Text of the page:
Bond Facts

Fast Facts about the upcoming bond and sales tax referendums

BRIEF HISTORY OF THE CURRENT BOND PROCESS

During the last few years, the Alamance-Burlington School System (ABSS) and Alamance Community College (ACC) assessed their current and future capital needs. On January 8, 2018, the Trustees of Alamance Community College passed a resolution to ask the Alamance County Board of Commissioners (Board) to consider approving a bond referendum for expansion and improvement of their facilities in the amount of $39.6 million dollars. On February 28, 2018, the ABSS Board of Education also passed a resolution requesting Commissioners to consider a bond referendum in the amount of $150 million dollars for school construction and repairs.

At the March 19, 2018 Commissioners’ meeting, the Board approved a resolution to move forward with the first step of the bond process. The resolution limited bond amounts not to exceed $150 million for ABSS and $39.6 million for ACC and set the maximum expected property tax impact to be 7.88 cents. The Commissioners then held a special meeting on March 26 where they were presented with a plan from County Management that provides options to adequately fund the proposed bond projects.

A public hearing for the bond referendum was held on Monday, April 16 at 7pm at Southern High School in Graham. That evening the Board approved the bond order authorizing up to $150 million dollars in school bonds to be used for ABSS needs. They also approved the bond order authorizing up to $39.6 million dollars in bonds to be used for ACC needs. The Board then voted in favor of a resolution that allows a special bond referendum for each of these bonds to be included on the November 6, 2018 ballot.

The Board also approved a resolution calling for a special advisory referendum pertaining to a one-quarter cent county sales and use tax. If approved by the voters in November, the Board specified the funds be used for education and training programs, including debt service on facilities.

Four Fast Facts about the Bonds

BASIC BOND INFO

What is a bond?
A general obligation bond is long-term borrowing in which the County will pledge its full faith and credit (taxing power) to repay the debt over a specified term. A bond issue is one way that enables the County to borrow money to finance major capital projects which are new buildings or improvements to existing buildings that would extend their useful life for 10 years or more.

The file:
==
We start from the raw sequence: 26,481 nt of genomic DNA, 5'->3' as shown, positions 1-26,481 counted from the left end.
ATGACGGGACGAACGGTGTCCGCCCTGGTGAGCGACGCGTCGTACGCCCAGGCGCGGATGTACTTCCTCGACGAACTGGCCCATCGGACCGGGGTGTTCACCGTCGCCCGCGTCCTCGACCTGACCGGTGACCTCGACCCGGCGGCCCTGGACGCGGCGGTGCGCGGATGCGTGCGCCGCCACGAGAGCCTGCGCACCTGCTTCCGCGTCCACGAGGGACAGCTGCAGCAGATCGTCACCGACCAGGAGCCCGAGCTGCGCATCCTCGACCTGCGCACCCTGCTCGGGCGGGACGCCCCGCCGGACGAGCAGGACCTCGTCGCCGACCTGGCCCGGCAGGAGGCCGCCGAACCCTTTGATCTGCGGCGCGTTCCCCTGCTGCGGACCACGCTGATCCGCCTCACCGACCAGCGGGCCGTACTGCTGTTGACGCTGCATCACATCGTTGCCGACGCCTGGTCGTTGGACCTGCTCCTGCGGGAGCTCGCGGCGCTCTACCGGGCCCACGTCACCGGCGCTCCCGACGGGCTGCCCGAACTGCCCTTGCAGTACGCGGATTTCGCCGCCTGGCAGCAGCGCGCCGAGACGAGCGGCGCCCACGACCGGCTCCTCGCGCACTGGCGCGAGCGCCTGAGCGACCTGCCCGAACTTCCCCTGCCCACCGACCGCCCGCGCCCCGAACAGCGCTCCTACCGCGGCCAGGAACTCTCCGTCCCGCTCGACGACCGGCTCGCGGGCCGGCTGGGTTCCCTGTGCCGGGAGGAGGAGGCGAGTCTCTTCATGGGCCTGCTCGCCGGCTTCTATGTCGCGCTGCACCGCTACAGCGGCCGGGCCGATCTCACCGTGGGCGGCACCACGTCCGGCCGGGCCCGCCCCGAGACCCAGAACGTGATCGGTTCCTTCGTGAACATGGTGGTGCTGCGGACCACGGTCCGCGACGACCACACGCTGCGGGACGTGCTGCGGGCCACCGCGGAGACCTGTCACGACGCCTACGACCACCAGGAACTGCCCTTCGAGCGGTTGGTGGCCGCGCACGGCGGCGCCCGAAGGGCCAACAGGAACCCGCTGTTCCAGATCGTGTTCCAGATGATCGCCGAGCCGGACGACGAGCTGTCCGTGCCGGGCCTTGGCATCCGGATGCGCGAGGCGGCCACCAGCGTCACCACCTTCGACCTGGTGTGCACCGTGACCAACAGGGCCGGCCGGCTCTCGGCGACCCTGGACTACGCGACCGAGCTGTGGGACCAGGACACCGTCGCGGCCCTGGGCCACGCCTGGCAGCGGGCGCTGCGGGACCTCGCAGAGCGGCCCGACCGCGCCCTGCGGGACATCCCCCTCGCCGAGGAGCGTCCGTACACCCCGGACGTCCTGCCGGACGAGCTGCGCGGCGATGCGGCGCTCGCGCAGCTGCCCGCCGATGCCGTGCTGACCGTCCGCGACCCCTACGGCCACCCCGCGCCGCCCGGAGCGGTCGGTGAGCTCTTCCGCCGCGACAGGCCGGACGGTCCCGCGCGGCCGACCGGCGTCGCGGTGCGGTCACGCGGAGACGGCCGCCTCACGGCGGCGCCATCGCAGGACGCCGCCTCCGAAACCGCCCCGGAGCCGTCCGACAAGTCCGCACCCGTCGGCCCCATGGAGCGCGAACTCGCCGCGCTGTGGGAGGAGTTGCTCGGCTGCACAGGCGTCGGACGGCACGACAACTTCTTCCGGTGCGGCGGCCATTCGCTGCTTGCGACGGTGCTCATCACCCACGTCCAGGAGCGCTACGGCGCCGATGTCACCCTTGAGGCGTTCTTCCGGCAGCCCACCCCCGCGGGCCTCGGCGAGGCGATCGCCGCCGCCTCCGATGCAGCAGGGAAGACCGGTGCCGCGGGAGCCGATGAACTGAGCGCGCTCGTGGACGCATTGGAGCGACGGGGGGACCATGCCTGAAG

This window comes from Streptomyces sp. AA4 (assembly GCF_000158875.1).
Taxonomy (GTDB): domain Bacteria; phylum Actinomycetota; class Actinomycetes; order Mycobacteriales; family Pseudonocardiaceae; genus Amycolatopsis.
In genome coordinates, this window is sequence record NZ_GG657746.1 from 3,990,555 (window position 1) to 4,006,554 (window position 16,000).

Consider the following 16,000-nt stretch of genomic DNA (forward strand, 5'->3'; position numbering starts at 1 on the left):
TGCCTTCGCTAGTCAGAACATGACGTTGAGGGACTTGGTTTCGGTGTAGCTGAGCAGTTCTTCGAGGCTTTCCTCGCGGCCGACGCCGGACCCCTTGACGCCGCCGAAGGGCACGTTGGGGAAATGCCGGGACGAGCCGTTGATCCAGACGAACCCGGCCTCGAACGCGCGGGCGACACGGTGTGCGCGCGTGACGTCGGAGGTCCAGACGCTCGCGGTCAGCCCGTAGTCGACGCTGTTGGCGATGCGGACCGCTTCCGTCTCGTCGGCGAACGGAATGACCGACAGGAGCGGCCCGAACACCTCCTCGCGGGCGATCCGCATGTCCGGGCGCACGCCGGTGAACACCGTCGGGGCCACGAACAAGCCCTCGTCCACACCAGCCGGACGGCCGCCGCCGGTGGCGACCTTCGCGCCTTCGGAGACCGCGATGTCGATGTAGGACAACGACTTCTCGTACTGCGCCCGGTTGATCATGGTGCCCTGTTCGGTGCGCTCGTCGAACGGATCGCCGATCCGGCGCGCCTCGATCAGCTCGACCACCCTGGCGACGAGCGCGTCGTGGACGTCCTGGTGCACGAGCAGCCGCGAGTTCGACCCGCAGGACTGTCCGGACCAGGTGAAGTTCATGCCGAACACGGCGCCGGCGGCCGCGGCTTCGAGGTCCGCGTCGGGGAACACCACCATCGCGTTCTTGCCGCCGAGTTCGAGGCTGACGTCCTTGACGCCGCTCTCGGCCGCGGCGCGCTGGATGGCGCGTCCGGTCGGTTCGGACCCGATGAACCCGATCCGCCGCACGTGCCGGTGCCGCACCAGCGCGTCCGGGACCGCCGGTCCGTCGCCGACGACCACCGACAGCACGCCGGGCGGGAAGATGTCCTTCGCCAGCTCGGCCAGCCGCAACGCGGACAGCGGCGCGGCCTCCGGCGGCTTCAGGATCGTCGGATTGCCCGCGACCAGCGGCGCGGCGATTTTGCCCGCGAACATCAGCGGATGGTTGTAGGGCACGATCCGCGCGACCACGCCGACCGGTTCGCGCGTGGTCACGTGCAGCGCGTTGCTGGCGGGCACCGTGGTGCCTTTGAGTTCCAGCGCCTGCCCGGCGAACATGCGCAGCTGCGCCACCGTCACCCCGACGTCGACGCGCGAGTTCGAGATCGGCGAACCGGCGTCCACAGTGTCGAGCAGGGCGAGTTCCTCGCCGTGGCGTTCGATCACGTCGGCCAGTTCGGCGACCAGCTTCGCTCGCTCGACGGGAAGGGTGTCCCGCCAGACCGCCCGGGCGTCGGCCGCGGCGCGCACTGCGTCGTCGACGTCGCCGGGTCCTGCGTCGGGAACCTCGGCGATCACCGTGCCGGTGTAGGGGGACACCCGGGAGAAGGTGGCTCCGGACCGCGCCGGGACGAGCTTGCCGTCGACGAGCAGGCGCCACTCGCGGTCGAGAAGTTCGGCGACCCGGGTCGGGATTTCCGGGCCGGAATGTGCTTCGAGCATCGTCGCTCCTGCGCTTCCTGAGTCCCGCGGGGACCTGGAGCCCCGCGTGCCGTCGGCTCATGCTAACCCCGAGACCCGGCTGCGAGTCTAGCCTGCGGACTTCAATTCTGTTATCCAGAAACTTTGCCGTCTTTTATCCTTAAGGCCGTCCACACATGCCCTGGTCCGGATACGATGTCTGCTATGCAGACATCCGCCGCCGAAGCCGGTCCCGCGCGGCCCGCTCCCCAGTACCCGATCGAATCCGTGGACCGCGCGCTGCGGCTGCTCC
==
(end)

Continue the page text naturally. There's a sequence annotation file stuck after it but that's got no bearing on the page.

Why issue bonds?
Bond financing provides the most inexpensive source of borrowed cash to fund major projects that are above and beyond the scope of the annual operating budget. Bonds are issued to build major projects since most counties have few reserve funds set aside for major capital projects. Bonds also have a longer financing period than an installment loan.

What is a bond referendum?
A bond referendum gives voters the power to decide if the County should be authorized to issue general obligation bonds to finance new buildings and facility improvements.

Are bonds the only way to finance capital projects?
No, bonds are usually the least expensive way to fund capital projects, but the County can also use alternative sources of revenue or use traditional borrowing methods to cover the costs.

How is the debt on bonds repaid?
Increased property taxes can repay the debt on bonds or increased sales tax can be used if approved in a referendum. The repayment of bonds occurs in installments over time, so costs are shared by current and future taxpayers.

Are there additional financial implications?
In addition to actual costs associated with the payment of bonds, new facilities must have funds for staffing, maintenance, and operations. The increased costs to Alamance County have been estimated as follows:
• ABSS operating costs for the new high school are estimated to be $1.5 million annually
• ACC operating costs for new facilities are estimated to be $421,500.00 annually

What is the procedure for a bond issue?
As of April 16, 2018, the first three steps have been completed.
1. The Commissioners set priorities based on citizen concerns and recommendations from school entities. They then select bond issues and amounts.
2. The County then files an application with the NC Local Government Commission for the authority to issue bonds.
3. The Commissioners hold a public hearing to receive citizen input on the proposal to issue bonds. Based on citizen comments, Commissioners may remove items or lower dollar amounts.